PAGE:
The Department of Labor has proposed an increase in the salary-level threshold for white-collar exemptions to $35,308 per year from $23,660. If finalized, the new overtime rule would result in the reclassification by employers of more than a million currently exempt workers as nonexempt and an increase in pay for others above the new threshold. Employers should be prepared to raise salaries to meet the minimum thresholds, pay overtime when appropriate, and otherwise adhere to the new rules if they go into effect.
Unless exempt, employees covered by the FLSA must receive overtime pay for hours worked over 40 in a workweek. To be exempt from overtime (i.e., not entitled to receive overtime), an exemption must apply. For an exemption to apply, an employee’s specific job duties and salary must meet certain minimum requirements. The “salary test” presently requires workers to make at least $23,660 on an annual basis to be exempt from overtime.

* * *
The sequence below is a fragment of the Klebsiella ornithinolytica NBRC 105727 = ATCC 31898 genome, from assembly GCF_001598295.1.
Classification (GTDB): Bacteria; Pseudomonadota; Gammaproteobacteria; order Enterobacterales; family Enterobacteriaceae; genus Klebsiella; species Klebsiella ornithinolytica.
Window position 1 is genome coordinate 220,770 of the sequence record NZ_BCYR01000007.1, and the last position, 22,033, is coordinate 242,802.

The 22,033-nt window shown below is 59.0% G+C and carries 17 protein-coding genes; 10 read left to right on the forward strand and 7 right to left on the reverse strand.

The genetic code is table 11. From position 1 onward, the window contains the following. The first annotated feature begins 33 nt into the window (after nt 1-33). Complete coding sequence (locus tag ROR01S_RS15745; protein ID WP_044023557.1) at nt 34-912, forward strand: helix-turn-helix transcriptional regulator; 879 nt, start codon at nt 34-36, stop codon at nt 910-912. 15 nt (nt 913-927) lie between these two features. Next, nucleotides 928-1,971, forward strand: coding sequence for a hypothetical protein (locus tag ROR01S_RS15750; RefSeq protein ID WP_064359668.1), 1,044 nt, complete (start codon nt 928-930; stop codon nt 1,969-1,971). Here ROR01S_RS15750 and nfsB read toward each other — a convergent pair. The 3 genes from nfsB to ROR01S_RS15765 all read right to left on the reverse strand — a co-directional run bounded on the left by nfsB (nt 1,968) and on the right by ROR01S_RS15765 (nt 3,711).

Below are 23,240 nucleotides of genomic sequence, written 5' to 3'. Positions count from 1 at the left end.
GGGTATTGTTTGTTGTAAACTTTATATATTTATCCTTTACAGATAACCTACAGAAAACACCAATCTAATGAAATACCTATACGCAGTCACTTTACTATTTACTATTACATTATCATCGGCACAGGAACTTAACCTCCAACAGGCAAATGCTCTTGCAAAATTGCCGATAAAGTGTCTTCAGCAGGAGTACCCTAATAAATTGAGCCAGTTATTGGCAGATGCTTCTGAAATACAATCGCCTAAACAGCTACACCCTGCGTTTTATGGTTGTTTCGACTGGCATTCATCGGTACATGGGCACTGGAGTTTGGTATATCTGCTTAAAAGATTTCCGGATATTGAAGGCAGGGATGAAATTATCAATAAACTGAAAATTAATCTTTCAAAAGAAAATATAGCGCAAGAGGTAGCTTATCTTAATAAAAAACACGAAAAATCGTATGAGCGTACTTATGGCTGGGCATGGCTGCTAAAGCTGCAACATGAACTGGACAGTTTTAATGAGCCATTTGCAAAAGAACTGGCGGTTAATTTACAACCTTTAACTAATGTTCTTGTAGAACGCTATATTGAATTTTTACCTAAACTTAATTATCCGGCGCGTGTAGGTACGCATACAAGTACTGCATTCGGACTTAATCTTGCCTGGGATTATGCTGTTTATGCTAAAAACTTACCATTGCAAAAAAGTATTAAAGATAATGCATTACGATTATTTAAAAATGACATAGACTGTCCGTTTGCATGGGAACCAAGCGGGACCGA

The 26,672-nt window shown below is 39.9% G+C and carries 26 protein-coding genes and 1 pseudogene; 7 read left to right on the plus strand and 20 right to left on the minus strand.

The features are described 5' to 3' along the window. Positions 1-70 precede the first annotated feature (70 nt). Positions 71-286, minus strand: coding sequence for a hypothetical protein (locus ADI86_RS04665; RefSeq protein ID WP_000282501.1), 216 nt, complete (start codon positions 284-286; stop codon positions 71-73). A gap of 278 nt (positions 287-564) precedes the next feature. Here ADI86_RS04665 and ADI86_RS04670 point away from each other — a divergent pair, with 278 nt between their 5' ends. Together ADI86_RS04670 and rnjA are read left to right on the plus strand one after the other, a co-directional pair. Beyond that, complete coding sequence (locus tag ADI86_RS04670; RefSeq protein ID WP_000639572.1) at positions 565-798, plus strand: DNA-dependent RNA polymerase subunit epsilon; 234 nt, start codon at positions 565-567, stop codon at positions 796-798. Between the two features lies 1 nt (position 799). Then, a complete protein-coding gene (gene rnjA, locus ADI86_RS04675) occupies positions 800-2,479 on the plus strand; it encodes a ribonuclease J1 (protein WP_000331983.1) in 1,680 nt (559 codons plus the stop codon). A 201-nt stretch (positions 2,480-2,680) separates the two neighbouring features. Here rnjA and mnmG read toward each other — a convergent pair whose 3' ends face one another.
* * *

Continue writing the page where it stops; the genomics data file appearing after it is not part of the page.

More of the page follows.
The proposed rule makes no changes to the duties test for executive, administrative, and professional employees.
Employers with salaried employees under $35,308 annually should closely monitor the development of the rule and be prepared to adjust their pay practices. If it goes into effect, the new threshold would take effect January 1, 2020.
Some may recall the DOL under the Obama Administration also proposed to raise the threshold, up to $47,476 in December of 2016 however a federal judge in Texas blocked it from taking effect. It is highly likely this new proposal will move forward with much less resistance.
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